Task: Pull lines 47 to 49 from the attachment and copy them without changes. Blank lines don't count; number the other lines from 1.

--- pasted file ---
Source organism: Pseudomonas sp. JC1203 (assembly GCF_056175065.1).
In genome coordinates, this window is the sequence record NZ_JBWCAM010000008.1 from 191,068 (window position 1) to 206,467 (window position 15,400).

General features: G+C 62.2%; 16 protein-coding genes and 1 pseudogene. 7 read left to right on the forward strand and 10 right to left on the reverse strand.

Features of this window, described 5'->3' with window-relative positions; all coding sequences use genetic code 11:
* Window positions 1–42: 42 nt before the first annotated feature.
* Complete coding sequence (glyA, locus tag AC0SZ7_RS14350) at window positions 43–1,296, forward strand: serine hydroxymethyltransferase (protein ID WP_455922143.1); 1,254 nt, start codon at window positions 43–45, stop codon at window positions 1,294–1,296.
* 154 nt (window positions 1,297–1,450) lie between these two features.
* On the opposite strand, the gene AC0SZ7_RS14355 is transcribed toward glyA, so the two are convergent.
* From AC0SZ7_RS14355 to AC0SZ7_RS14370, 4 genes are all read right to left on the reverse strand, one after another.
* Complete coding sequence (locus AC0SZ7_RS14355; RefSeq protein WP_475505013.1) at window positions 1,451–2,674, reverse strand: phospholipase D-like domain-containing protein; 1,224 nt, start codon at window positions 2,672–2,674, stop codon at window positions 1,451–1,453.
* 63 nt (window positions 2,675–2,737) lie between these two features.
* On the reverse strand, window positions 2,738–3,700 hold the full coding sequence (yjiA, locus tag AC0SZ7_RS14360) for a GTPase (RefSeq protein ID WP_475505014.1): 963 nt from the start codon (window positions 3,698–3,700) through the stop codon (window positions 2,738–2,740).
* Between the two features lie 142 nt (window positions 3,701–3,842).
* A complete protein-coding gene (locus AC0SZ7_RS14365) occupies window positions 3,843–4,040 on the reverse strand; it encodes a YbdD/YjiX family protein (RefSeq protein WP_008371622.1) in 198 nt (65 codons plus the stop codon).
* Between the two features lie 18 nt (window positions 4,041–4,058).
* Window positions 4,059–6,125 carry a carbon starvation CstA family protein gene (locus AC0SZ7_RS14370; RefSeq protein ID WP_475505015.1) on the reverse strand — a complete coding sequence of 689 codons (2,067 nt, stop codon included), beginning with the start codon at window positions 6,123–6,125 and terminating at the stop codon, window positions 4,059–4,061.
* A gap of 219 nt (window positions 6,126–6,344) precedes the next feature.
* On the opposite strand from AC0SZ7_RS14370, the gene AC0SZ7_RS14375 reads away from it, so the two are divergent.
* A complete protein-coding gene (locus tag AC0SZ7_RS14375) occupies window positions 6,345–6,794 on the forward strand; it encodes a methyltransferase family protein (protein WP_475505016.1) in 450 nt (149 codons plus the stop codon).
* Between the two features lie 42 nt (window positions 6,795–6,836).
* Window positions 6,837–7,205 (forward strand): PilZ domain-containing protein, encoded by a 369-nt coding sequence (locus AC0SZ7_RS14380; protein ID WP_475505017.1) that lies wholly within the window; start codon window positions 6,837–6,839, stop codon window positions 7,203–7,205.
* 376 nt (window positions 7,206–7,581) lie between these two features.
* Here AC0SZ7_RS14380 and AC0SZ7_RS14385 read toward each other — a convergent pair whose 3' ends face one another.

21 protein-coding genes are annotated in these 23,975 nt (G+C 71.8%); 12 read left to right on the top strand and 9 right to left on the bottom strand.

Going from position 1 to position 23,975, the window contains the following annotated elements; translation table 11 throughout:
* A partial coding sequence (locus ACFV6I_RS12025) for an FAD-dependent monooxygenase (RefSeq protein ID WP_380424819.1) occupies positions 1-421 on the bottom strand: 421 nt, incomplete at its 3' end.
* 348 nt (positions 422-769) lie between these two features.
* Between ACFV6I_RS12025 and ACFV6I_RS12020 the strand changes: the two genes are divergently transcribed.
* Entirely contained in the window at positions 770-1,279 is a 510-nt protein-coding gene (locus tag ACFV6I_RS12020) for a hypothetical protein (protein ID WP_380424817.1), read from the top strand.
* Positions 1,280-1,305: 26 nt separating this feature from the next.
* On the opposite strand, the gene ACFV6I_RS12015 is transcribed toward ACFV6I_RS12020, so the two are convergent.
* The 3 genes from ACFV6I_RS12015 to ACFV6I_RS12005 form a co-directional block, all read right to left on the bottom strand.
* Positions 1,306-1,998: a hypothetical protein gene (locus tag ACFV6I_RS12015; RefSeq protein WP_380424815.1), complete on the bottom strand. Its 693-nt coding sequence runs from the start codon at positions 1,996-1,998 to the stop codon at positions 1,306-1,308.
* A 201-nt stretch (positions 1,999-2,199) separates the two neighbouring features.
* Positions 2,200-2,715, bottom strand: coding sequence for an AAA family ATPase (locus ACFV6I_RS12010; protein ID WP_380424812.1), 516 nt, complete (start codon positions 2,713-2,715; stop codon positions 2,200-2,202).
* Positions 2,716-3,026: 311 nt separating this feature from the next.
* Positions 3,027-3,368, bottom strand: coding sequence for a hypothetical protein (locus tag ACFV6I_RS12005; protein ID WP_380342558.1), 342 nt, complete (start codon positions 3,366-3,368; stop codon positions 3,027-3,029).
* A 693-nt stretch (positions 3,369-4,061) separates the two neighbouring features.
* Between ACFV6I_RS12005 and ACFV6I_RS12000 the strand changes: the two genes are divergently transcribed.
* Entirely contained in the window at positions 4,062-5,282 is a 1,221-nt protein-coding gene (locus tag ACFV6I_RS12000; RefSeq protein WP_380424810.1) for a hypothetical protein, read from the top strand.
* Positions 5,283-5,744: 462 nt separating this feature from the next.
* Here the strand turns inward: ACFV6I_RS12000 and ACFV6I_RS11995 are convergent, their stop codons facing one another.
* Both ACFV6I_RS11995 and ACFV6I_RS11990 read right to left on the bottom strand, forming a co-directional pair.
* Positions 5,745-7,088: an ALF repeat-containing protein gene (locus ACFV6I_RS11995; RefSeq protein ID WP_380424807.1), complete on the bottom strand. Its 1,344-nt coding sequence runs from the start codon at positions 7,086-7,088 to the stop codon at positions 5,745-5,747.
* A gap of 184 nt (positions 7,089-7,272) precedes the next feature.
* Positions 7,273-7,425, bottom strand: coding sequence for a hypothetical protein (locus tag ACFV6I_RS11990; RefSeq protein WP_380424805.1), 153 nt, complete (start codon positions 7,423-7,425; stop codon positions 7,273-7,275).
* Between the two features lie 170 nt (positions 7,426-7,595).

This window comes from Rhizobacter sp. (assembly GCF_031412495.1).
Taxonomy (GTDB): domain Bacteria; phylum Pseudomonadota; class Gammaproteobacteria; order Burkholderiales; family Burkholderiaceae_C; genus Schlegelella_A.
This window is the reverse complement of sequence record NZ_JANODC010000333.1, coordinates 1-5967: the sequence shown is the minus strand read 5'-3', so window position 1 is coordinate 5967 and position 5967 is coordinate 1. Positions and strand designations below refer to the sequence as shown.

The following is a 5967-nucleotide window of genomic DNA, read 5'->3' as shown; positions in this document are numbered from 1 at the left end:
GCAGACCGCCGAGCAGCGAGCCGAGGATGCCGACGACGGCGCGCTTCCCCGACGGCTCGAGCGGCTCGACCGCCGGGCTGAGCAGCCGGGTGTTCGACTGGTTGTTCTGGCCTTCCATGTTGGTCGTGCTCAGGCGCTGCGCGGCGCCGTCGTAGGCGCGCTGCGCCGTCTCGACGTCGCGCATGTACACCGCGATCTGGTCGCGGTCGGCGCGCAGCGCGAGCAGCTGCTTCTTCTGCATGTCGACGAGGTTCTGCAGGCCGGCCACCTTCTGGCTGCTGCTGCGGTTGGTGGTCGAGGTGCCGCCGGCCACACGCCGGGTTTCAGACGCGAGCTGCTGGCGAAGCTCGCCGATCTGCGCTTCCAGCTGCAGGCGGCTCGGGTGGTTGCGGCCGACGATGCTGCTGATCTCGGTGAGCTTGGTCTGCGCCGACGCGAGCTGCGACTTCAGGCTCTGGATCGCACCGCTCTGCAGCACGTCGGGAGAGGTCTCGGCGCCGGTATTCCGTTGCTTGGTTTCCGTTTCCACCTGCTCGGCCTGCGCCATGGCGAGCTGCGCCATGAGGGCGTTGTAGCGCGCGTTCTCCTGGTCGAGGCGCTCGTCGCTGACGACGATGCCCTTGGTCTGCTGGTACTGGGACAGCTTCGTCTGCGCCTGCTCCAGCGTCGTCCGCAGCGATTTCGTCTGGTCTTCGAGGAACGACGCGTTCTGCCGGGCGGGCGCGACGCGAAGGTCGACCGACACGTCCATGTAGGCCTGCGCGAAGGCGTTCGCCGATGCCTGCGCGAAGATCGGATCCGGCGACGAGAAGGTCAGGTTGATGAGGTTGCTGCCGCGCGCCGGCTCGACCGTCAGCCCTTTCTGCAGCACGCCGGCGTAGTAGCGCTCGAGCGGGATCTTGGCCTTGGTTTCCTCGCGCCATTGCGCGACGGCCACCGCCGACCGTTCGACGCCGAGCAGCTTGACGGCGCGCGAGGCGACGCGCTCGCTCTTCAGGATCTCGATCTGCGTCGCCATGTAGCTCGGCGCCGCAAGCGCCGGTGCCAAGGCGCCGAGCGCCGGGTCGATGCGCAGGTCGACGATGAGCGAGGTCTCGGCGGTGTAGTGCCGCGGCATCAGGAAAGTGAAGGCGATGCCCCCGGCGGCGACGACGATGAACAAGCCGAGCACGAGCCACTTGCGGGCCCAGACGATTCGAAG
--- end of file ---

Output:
* Between the two features lie 170 nt (positions 7,426-7,595).

This window comes from Rhizobacter sp. (assembly GCF_031412495.1).
Taxonomy (GTDB): domain Bacteria; phylum Pseudomonadota; class Gammaproteobacteria; order Burkholderiales; family Burkholderiaceae_C; genus Schlegelella_A.